I do think part of it is that Lilu is still at a stage where she's easily distracted. She's generally a good dog, and I have taken her to some training classes before, so she knows how to sit and lay down. She'll definitely do those at home, especially if there's a treat involved. She knows what "crate" means and always jumps up in the car on her own when I open the door for her. Out in the world, though... or if there's not a treat in it for her, she's a little less consistent. I've been trying to do reinforcement with her on the leash, like telling her "good girl" if she walks with slack and stopping when she starts to pull. If she keeps pulling, I try to make her sit, but sometimes I really have to get on her before she'll actually do it. I don't know if she's just being stubborn or if it's just because she's clever enough to say "Well what's in it for me?" (ie: a treat).
I also know it's partly my fault because I don't think I've done enough specific leash training sessions with her. And I have to admit I haven't really used treats in that regard out on walks. I need to find the time and patience to work on it more with her. I'm just hoping the harness will help with that reinforcement though because sometimes I do get frustrated when it seems like she just won't stop pulling and we end up traveling about a foot ever 5 minutes because I keep stopping.
She definitely wants to stay near us though, at least. When I take her to the dog park, sometimes she runs off and does her own thing, but if I step outside the gate (to get something from the car or make a call) she goes over to the gate and wants to come with me. We have even let her off leash before (though I know we probably shouldn't) when we've gone for walks in back woods and there wasn't anyone else around.... she kind of goes off a little but usually stays within sight and doesn't just wonder off completely. She even chased a squirrel into the bushes once, but as soon as she lost sight of it and we called her back she came back to us. I'm hoping that's at least a good sign or start... but I guess the leash just isn't long enough for her and she wants to explore.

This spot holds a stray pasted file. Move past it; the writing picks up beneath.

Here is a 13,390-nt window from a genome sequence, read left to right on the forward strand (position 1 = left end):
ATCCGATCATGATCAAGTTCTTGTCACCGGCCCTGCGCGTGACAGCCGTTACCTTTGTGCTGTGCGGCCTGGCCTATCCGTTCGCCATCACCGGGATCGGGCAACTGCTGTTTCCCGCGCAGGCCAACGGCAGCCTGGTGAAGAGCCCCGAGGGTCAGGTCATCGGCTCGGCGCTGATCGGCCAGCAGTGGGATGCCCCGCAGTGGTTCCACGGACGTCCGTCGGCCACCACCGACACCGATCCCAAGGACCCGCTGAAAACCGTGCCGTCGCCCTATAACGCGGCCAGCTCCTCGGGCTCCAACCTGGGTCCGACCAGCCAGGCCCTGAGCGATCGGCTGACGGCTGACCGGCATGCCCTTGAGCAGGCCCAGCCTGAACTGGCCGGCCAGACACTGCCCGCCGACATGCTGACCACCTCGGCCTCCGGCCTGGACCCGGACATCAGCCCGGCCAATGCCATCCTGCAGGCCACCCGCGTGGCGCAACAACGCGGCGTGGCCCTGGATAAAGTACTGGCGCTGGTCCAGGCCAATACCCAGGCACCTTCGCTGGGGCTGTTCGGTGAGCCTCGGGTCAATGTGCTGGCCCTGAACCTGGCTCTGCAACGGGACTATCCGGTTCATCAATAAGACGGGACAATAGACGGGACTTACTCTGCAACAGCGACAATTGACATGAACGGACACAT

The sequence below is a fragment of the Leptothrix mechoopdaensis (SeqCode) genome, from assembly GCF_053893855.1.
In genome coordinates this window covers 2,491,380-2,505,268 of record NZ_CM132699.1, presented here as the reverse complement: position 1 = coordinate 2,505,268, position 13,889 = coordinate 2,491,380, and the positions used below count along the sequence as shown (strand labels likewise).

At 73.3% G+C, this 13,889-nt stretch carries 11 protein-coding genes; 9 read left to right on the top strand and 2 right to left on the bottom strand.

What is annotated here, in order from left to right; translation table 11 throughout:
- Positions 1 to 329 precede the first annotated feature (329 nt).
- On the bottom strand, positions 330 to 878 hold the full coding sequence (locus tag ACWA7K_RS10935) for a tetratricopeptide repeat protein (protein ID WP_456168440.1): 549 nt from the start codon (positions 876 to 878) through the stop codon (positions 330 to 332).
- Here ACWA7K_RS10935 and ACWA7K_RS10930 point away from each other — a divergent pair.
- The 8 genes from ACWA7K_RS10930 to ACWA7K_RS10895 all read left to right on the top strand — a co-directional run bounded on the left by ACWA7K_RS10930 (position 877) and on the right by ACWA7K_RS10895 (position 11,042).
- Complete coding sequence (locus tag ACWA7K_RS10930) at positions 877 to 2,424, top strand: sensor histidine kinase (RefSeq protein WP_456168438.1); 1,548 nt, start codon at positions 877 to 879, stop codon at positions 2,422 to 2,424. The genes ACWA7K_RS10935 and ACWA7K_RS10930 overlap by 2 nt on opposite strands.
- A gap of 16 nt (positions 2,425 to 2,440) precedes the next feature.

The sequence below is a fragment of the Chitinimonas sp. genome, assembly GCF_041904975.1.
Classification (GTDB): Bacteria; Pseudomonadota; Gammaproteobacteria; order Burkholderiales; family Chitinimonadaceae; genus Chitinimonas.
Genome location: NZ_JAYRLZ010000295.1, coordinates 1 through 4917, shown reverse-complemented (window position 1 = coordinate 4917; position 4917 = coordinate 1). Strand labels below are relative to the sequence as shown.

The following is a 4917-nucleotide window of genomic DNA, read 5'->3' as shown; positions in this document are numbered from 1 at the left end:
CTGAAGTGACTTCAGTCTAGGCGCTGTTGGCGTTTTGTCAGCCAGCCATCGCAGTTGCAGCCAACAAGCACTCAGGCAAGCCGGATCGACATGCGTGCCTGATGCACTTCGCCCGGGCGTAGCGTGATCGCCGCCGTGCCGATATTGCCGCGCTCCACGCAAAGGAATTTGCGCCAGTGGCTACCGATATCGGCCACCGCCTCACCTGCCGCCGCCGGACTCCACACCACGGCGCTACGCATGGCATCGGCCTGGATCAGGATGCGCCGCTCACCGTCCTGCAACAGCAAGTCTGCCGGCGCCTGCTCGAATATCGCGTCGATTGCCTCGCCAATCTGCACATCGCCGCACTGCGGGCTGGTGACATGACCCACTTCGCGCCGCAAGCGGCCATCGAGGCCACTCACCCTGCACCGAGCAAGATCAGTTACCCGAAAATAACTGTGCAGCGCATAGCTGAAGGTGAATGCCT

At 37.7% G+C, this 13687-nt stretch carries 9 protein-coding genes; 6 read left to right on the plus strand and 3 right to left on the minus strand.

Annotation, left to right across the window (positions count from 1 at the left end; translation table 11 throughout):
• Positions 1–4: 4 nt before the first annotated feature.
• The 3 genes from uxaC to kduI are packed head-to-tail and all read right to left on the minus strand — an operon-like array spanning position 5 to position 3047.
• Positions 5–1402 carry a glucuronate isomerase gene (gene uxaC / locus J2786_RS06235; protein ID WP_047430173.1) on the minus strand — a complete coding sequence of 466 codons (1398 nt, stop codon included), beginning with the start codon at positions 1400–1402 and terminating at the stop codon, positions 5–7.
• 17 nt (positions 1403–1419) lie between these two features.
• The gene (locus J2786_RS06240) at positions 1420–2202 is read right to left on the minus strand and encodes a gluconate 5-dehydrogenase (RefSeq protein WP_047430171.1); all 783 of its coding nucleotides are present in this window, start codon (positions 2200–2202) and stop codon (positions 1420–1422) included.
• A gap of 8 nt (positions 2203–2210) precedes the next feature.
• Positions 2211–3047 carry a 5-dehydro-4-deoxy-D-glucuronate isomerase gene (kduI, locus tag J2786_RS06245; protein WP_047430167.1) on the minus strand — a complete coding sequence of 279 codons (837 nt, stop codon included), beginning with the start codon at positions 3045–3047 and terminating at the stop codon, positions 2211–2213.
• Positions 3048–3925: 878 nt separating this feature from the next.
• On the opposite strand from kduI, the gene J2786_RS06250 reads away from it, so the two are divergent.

Here's what I'd do: get either a ten-foot leash or an extenda-leash (the kind with the ribbon, not the cord) and when you take her out, let her wander. Let her sniff. Let her be distracted. It's very important for her development for her to explore.
Forget about stopping whenever she pulls; you (and she) will come to see walks as a chore rather than something fun.